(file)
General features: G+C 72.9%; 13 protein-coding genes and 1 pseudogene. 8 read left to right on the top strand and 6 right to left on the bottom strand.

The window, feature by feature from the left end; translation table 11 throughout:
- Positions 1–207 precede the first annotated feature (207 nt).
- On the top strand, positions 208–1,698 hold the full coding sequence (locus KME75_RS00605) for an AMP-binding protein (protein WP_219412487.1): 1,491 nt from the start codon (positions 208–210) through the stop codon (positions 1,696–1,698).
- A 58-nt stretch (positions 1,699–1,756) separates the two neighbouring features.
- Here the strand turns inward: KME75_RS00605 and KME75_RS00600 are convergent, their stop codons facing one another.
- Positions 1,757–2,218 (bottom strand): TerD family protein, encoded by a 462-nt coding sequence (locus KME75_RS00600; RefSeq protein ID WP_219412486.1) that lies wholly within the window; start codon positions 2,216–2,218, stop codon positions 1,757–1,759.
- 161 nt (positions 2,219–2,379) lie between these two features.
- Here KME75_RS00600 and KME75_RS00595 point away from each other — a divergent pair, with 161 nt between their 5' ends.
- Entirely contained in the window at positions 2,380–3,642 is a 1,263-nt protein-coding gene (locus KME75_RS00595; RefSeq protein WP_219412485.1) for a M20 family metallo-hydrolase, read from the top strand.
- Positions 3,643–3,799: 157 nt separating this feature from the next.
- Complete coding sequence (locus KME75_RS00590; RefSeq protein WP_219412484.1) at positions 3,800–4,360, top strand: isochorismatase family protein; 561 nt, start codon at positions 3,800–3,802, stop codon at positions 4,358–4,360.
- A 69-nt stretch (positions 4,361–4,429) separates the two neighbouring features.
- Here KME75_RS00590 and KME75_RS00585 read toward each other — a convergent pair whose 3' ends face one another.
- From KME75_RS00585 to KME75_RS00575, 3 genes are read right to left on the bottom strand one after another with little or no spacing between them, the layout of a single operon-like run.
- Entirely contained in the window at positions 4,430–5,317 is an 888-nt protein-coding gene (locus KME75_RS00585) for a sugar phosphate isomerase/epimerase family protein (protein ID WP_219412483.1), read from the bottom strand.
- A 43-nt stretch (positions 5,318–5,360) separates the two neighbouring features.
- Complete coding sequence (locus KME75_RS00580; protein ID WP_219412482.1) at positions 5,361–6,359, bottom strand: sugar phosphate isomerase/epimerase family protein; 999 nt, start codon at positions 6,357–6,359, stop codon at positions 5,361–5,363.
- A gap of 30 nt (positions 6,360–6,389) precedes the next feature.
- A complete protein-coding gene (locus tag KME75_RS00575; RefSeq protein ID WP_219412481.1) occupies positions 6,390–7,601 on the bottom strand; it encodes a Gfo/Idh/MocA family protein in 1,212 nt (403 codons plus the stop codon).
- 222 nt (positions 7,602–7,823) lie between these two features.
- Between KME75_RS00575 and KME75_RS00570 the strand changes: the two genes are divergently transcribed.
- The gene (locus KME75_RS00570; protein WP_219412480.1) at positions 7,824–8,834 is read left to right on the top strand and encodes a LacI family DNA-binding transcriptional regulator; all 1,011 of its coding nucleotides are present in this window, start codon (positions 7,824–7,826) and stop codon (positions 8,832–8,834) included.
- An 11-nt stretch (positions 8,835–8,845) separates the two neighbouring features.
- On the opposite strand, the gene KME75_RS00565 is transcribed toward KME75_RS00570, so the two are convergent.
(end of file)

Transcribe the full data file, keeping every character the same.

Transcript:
General features: G+C 72.9%; 13 protein-coding genes and 1 pseudogene. 8 read left to right on the top strand and 6 right to left on the bottom strand.

The window, feature by feature from the left end; translation table 11 throughout:
- Positions 1–207 precede the first annotated feature (207 nt).
- On the top strand, positions 208–1,698 hold the full coding sequence (locus KME75_RS00605) for an AMP-binding protein (protein WP_219412487.1): 1,491 nt from the start codon (positions 208–210) through the stop codon (positions 1,696–1,698).
- A 58-nt stretch (positions 1,699–1,756) separates the two neighbouring features.
- Here the strand turns inward: KME75_RS00605 and KME75_RS00600 are convergent, their stop codons facing one another.
- Positions 1,757–2,218 (bottom strand): TerD family protein, encoded by a 462-nt coding sequence (locus KME75_RS00600; RefSeq protein ID WP_219412486.1) that lies wholly within the window; start codon positions 2,216–2,218, stop codon positions 1,757–1,759.
- 161 nt (positions 2,219–2,379) lie between these two features.
- Here KME75_RS00600 and KME75_RS00595 point away from each other — a divergent pair, with 161 nt between their 5' ends.
- Entirely contained in the window at positions 2,380–3,642 is a 1,263-nt protein-coding gene (locus KME75_RS00595; RefSeq protein WP_219412485.1) for a M20 family metallo-hydrolase, read from the top strand.
- Positions 3,643–3,799: 157 nt separating this feature from the next.
- Complete coding sequence (locus KME75_RS00590; RefSeq protein WP_219412484.1) at positions 3,800–4,360, top strand: isochorismatase family protein; 561 nt, start codon at positions 3,800–3,802, stop codon at positions 4,358–4,360.
- A 69-nt stretch (positions 4,361–4,429) separates the two neighbouring features.
- Here KME75_RS00590 and KME75_RS00585 read toward each other — a convergent pair whose 3' ends face one another.
- From KME75_RS00585 to KME75_RS00575, 3 genes are read right to left on the bottom strand one after another with little or no spacing between them, the layout of a single operon-like run.
- Entirely contained in the window at positions 4,430–5,317 is an 888-nt protein-coding gene (locus KME75_RS00585) for a sugar phosphate isomerase/epimerase family protein (protein ID WP_219412483.1), read from the bottom strand.
- A 43-nt stretch (positions 5,318–5,360) separates the two neighbouring features.
- Complete coding sequence (locus KME75_RS00580; protein ID WP_219412482.1) at positions 5,361–6,359, bottom strand: sugar phosphate isomerase/epimerase family protein; 999 nt, start codon at positions 6,357–6,359, stop codon at positions 5,361–5,363.
- A gap of 30 nt (positions 6,360–6,389) precedes the next feature.
- A complete protein-coding gene (locus tag KME75_RS00575; RefSeq protein ID WP_219412481.1) occupies positions 6,390–7,601 on the bottom strand; it encodes a Gfo/Idh/MocA family protein in 1,212 nt (403 codons plus the stop codon).
- 222 nt (positions 7,602–7,823) lie between these two features.
- Between KME75_RS00575 and KME75_RS00570 the strand changes: the two genes are divergently transcribed.
- The gene (locus KME75_RS00570; protein WP_219412480.1) at positions 7,824–8,834 is read left to right on the top strand and encodes a LacI family DNA-binding transcriptional regulator; all 1,011 of its coding nucleotides are present in this window, start codon (positions 7,824–7,826) and stop codon (positions 8,832–8,834) included.
- An 11-nt stretch (positions 8,835–8,845) separates the two neighbouring features.
- On the opposite strand, the gene KME75_RS00565 is transcribed toward KME75_RS00570, so the two are convergent.